Reading for pleasure puts children ahead in the classroom

Or does it?

This recent study, by the Institute of Eduction at the University of London, on the face of it is simple: in a study, kids who read for pleasure do better at maths. The study is based upon an ongoing study and data collection exercise for what is known as the “1970 cohort” – a large set of children born in 1970.

But I would argue that the study was not proper research. It’s very interesting: it would, for instance, have been fascinating to learn that those who did not read at all, or did not like to read, were better at maths. That would imply that an ability in mathematics was, for some reason, not compatible with a love of books. That would be worthy of further study: are there certain kinds of books which would lead to better maths scores? Would it be better to restrict children’s maths activities in order to encourage reading?

But, actually, what the study shows is what we would expect: that bright, inquisitive kids like to read, like to explore there world and, in consequence, understand things better. This therefore comes out in their maths abilities.

What the study doesn’t show, yet newspapers up and down the country now appear to be suggesting, is that reading more will make you better at maths. Those who read for pleasure are more likely to be good at maths. Those who do not read for pleasure are more likely to be poorer at maths. Those statements are supported by the facts, but the statement: “Those who do not read for pleasure will do better at maths if they read more” is not.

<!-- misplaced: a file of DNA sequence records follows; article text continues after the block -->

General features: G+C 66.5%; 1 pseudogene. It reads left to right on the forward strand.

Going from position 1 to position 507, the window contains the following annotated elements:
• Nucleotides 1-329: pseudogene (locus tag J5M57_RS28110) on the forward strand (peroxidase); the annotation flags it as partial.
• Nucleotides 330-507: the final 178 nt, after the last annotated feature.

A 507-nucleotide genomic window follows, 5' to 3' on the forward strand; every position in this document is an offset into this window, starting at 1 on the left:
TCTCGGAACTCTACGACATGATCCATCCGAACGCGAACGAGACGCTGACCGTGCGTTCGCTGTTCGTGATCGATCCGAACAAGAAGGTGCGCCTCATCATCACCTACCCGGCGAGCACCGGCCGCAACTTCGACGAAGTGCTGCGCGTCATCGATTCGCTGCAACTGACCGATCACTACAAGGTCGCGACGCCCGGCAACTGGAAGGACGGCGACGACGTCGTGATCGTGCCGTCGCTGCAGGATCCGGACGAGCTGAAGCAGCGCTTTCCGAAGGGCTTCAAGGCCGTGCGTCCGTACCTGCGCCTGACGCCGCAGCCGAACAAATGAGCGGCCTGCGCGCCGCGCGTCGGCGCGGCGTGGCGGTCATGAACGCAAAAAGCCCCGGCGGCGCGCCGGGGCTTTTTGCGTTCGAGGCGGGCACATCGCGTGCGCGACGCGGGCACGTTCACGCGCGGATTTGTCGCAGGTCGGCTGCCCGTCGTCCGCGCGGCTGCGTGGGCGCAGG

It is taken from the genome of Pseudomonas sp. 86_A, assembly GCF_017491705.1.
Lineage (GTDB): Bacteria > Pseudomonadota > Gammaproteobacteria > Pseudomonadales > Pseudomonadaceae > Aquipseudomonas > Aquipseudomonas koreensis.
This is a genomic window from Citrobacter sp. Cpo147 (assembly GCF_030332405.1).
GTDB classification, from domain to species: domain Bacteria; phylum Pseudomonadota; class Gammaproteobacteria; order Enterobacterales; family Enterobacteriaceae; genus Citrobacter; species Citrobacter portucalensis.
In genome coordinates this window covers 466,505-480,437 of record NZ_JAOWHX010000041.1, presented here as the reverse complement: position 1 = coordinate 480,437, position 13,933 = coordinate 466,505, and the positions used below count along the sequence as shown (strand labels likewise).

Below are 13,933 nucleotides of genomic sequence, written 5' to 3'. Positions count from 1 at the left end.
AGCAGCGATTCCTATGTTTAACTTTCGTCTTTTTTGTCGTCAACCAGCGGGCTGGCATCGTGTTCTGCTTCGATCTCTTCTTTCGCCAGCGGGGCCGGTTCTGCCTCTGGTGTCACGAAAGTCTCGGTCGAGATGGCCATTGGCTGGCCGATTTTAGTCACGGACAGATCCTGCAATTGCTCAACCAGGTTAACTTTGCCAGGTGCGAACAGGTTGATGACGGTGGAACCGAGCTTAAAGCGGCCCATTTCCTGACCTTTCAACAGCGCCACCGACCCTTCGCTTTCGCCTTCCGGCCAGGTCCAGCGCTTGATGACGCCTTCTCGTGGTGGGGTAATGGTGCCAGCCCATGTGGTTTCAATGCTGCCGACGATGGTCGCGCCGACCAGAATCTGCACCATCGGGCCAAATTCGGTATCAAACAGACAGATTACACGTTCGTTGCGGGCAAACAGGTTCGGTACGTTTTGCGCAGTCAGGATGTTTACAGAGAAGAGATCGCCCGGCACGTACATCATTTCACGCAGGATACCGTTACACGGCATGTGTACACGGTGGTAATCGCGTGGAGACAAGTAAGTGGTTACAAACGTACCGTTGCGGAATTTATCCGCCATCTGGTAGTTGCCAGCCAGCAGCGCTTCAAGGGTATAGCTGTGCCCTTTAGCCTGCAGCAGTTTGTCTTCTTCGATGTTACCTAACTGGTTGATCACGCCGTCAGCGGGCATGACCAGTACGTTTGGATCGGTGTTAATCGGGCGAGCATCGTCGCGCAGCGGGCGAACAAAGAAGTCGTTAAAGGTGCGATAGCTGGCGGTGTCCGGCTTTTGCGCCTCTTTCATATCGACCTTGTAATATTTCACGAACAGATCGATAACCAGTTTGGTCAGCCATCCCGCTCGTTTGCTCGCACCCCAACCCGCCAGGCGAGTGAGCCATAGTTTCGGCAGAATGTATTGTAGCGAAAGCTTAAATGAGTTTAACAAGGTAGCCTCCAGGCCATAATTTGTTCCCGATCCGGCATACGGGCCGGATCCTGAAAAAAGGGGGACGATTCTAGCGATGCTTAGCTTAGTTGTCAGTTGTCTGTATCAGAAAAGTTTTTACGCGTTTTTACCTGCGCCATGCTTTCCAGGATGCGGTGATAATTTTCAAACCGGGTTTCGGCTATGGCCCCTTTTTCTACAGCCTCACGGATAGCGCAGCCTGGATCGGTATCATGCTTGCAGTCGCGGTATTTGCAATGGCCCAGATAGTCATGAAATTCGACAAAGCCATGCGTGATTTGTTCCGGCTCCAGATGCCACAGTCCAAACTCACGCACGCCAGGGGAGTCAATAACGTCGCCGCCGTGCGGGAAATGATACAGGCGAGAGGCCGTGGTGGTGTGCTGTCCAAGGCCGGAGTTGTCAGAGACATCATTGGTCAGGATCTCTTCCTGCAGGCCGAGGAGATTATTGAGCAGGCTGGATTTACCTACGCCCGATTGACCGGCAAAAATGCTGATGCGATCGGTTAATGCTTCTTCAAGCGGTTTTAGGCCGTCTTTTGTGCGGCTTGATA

It might be true, but the study doesn’t show it.

To make any headway on this one, then, needs further study – for instance, taking a group of kids who do not read much for pleasure and trying to encourage them to do so whilst leaving a second group alone. This begs the question: can you actually encourage kids to read for pleasure – or indeed encourage anyone to do anything for pleasure? Or is it a self-driven thing.

Anyway, my point is that this study really tells us nothing useful although it could lead to further useful work. It certainly doesn’t give us a panacea to low maths scores, as the popular press seem to wish us to believe. No doubt Michael Gove’s next policy will be increased reading activity in the national curriculum…

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About mikbarne
I'm a writer and freelance communications and collaboration consultant with nearly 20 years experience in UK telecommunications, specialising in VoIP, Unified Communications and Collaboration, and building effective communications architectures. Visit my Google+ Profile

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